Practical Tips to Help You Give (And Receive) Constructive Criticism
Years ago, I sat in on a university art class that my husband was taking at the time.
It happened to be one of those days when everyone would present their artwork and everyone else took turns expressing their opinions on the piece. “Critique”—I believe—was the name of the exercise.
Not long after the exercise started, I turned to my husband and whispered: “Is everyone always this mean?”
“What do you mean?” He replied with a puzzled look on his face. “They’re just giving honest feedback and helpful suggestions to make the artwork better. Everyone knows this is all part of the process to help them grow as artists.” He explained.
I looked around the room and sure enough, nobody seemed to be bothered by the critical remarks that were flowing freely within the room. They weren’t NASTY, don’t get me wrong. No one crossed the line into barbaric rudeness, but no one sugarcoated their words with flattery either. Truth be told, I expected maybe a few tears, a frown here or there, or at least an exasperated sigh of annoyance. But there was nothing. Nada. Zilch.
The experience left a profound impression on me. While it made perfect sense from a personal growth perspective, I still wondered: “How are these people able to handle giving and receiving criticism—something most of us would avoid like the plague—so well?”
Their first “secret”, as I would later learn in my quest to become better at giving and accepting criticism myself, is knowing the difference between constructive and destructive criticism.
Constructive Criticism Vs. Destructive Criticism
Criticism—whether you’re on the giving or receiving end of it—doesn’t have to be this awkward, tense, or frustrating experience that many of us believe it would be. The key is to understand the difference between constructive criticism and destructive criticism.
Because once you understand the difference, you’ll be able to do the following:
- give constructive criticism to others without feeling like you’re “attacking” them;
- recognize when others are giving you constructive criticism and accept it graciously; and
- deflect destructive criticism and not take them personally.
Here’s what constructive criticism looks like:
- Specific. It points to a focused area where one needs to improve and offers evidence for the need to improve with examples.
- Actionable. It points to something that can be worked on—for example, a skill.
- Meaningful. It points to something that, with improvement, will help inspire valuable growth and benefit one’s life in a meaningful way.
- Helpful. It offers concrete suggestions on how one can improve.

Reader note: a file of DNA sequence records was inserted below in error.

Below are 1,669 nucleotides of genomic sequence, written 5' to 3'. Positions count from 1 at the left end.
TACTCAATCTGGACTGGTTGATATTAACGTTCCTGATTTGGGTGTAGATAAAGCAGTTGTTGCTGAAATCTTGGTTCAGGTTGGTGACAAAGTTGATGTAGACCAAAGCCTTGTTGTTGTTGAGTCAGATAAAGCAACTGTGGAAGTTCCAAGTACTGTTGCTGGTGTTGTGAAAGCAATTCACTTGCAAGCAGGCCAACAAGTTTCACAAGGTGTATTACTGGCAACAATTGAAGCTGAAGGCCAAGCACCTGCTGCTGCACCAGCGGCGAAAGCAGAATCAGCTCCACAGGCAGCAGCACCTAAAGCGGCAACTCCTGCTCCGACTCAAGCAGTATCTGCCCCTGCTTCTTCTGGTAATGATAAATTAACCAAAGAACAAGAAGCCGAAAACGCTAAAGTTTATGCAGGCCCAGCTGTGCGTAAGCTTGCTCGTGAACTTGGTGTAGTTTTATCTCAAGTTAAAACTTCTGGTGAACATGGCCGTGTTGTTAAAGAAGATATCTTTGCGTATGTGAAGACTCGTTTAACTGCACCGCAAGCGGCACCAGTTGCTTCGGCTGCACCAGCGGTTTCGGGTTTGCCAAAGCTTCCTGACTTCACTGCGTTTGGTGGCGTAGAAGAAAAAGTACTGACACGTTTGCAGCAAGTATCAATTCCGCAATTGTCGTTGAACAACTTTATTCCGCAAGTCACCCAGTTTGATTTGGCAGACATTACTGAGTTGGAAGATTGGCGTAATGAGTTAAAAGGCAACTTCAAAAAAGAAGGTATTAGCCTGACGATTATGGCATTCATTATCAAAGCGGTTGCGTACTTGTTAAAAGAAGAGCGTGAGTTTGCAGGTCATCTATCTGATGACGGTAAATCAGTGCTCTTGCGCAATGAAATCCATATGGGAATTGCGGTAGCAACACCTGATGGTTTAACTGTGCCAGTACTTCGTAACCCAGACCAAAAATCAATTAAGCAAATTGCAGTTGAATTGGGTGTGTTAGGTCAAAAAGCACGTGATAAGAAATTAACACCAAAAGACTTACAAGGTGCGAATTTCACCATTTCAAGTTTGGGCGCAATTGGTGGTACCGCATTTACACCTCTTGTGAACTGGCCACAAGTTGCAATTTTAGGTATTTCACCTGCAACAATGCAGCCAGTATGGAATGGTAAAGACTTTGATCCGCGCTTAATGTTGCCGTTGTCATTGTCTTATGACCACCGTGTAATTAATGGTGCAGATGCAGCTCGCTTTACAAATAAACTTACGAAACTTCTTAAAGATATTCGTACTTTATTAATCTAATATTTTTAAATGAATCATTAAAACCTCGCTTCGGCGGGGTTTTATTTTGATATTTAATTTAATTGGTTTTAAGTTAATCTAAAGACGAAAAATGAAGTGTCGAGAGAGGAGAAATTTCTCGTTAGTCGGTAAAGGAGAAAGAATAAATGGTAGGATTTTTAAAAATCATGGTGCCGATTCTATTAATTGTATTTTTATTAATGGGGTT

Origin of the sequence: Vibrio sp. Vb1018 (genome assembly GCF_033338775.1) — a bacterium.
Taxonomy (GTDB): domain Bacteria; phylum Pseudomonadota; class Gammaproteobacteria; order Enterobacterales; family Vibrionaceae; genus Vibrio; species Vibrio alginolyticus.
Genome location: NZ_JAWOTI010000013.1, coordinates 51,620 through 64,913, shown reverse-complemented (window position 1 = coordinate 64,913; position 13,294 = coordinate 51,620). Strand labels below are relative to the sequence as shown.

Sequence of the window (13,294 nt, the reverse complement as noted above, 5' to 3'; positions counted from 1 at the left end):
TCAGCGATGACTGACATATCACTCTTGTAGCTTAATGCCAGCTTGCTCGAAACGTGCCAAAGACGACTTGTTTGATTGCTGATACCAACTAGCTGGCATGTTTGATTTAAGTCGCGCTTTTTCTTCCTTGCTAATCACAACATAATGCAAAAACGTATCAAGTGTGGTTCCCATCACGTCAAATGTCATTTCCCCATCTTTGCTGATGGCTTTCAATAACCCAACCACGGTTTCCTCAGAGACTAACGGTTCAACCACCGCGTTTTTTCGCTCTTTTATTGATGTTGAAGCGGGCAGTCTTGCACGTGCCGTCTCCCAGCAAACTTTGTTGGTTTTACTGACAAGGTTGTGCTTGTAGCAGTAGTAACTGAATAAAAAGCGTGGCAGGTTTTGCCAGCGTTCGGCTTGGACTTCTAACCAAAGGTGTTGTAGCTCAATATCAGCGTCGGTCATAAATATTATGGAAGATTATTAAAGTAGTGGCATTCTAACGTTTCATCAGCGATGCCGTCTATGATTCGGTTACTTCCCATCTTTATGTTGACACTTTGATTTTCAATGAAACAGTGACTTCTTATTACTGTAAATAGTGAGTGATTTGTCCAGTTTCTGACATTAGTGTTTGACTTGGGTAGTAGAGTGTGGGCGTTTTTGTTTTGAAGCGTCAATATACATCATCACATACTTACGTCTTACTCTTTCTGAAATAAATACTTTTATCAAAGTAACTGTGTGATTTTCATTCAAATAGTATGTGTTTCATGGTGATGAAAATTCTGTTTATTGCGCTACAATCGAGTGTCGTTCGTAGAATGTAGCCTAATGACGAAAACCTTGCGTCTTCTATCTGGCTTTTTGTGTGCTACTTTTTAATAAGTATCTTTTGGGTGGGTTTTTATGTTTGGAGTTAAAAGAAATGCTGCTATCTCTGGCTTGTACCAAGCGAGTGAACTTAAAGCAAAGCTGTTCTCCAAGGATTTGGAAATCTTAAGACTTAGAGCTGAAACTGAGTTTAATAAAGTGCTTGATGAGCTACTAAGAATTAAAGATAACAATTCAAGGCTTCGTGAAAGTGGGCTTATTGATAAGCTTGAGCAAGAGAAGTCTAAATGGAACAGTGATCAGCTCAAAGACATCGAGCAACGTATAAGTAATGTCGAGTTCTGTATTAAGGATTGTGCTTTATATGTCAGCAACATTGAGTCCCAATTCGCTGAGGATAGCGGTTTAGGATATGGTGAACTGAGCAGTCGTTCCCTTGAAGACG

And on the other hand, here’s what destructive criticism looks like:
- Vague. It’s all over the place and offers no specific examples to justify why one needs to improve. It also lacks any useful suggestions on how one might improve.
- Disrespectful. The words and the tone are unnecessarily sharp, or the message is being delivered in a thoughtless manner.
- Frivolous. It points to something so insignificant or meaningless that there would be no value in making a change.
- Selfish. Its intention is not on helping someone grow, but to highlight the giver’s own self-importance or superiority.
Now that you know what constructive criticism looks like, let’s look at some specific things you can do to be able to give—as well as receive—this type of criticism with grace.
How to Give Constructive Criticism: 4 Key Things to Remember
1. Be Mindful of the Time and Place
My friend Lily told me about a time when she gave a piece of constructive criticism to a coworker and it completely backfired on her.
“She became super defensive and gave me the cold shoulder for weeks, and over such a small thing!” Lily said, getting all exasperated. “All I said to her was I thought she needed to spellcheck her work more closely.”
Lily was right, the constructive criticism she gave to her coworker was—in the grand scheme of things—no big deal. So why did her coworker react so negatively?
It had everything to do with where and when Lily said it.
First of all, it was in a meeting with several other employees from various departments. The meeting had dragged on longer than everyone expected and they were all starting to get a little antsy.
Lily told me this coworker was noticeably more quiet on that day than usual, but Lily didn’t think much of it. Towards the end of the meeting, Lily told her, in front of everyone, that she had picked up several spelling mistakes from the coworker’s report and politely suggested that she should spend more time spellchecking her work.
The coworker then raised her voice and said: “Do you know how many projects I’m juggling right now? I haven’t slept much in two weeks so cut me a little slack!” Lily quickly apologized to the person and that was that.